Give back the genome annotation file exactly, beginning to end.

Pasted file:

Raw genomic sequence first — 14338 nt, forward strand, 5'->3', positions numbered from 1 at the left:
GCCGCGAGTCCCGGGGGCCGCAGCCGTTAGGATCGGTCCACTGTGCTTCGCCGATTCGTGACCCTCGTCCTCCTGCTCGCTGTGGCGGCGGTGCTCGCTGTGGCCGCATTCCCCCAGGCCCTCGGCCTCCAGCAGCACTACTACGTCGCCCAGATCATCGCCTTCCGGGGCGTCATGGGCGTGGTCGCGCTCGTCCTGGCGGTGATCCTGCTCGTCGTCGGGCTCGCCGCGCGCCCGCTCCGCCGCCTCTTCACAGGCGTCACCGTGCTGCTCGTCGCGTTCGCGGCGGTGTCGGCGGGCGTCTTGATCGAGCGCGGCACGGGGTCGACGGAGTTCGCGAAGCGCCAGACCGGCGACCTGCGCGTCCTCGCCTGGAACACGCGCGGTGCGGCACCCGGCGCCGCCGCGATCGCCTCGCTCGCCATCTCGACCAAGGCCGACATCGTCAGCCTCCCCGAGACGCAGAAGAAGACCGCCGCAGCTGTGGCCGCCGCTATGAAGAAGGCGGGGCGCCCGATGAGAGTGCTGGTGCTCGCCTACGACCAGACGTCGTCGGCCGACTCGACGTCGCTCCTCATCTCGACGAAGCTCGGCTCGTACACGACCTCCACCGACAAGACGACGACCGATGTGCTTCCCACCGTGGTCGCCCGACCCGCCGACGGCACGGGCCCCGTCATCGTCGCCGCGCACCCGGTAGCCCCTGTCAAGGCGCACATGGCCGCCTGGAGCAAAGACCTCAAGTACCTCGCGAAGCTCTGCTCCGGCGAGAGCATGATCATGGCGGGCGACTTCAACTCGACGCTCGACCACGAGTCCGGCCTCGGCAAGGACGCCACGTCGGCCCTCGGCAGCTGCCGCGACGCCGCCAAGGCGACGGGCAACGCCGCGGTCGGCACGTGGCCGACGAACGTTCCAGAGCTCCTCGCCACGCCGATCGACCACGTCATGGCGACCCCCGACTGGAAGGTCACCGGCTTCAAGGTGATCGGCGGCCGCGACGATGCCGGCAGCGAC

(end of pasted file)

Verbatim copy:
Raw genomic sequence first — 14338 nt, forward strand, 5'->3', positions numbered from 1 at the left:
GCCGCGAGTCCCGGGGGCCGCAGCCGTTAGGATCGGTCCACTGTGCTTCGCCGATTCGTGACCCTCGTCCTCCTGCTCGCTGTGGCGGCGGTGCTCGCTGTGGCCGCATTCCCCCAGGCCCTCGGCCTCCAGCAGCACTACTACGTCGCCCAGATCATCGCCTTCCGGGGCGTCATGGGCGTGGTCGCGCTCGTCCTGGCGGTGATCCTGCTCGTCGTCGGGCTCGCCGCGCGCCCGCTCCGCCGCCTCTTCACAGGCGTCACCGTGCTGCTCGTCGCGTTCGCGGCGGTGTCGGCGGGCGTCTTGATCGAGCGCGGCACGGGGTCGACGGAGTTCGCGAAGCGCCAGACCGGCGACCTGCGCGTCCTCGCCTGGAACACGCGCGGTGCGGCACCCGGCGCCGCCGCGATCGCCTCGCTCGCCATCTCGACCAAGGCCGACATCGTCAGCCTCCCCGAGACGCAGAAGAAGACCGCCGCAGCTGTGGCCGCCGCTATGAAGAAGGCGGGGCGCCCGATGAGAGTGCTGGTGCTCGCCTACGACCAGACGTCGTCGGCCGACTCGACGTCGCTCCTCATCTCGACGAAGCTCGGCTCGTACACGACCTCCACCGACAAGACGACGACCGATGTGCTTCCCACCGTGGTCGCCCGACCCGCCGACGGCACGGGCCCCGTCATCGTCGCCGCGCACCCGGTAGCCCCTGTCAAGGCGCACATGGCCGCCTGGAGCAAAGACCTCAAGTACCTCGCGAAGCTCTGCTCCGGCGAGAGCATGATCATGGCGGGCGACTTCAACTCGACGCTCGACCACGAGTCCGGCCTCGGCAAGGACGCCACGTCGGCCCTCGGCAGCTGCCGCGACGCCGCCAAGGCGACGGGCAACGCCGCGGTCGGCACGTGGCCGACGAACGTTCCAGAGCTCCTCGCCACGCCGATCGACCACGTCATGGCGACCCCCGACTGGAAGGTCACCGGCTTCAAGGTGATCGGCGGCCGCGACGATGCCGGCAGCGAC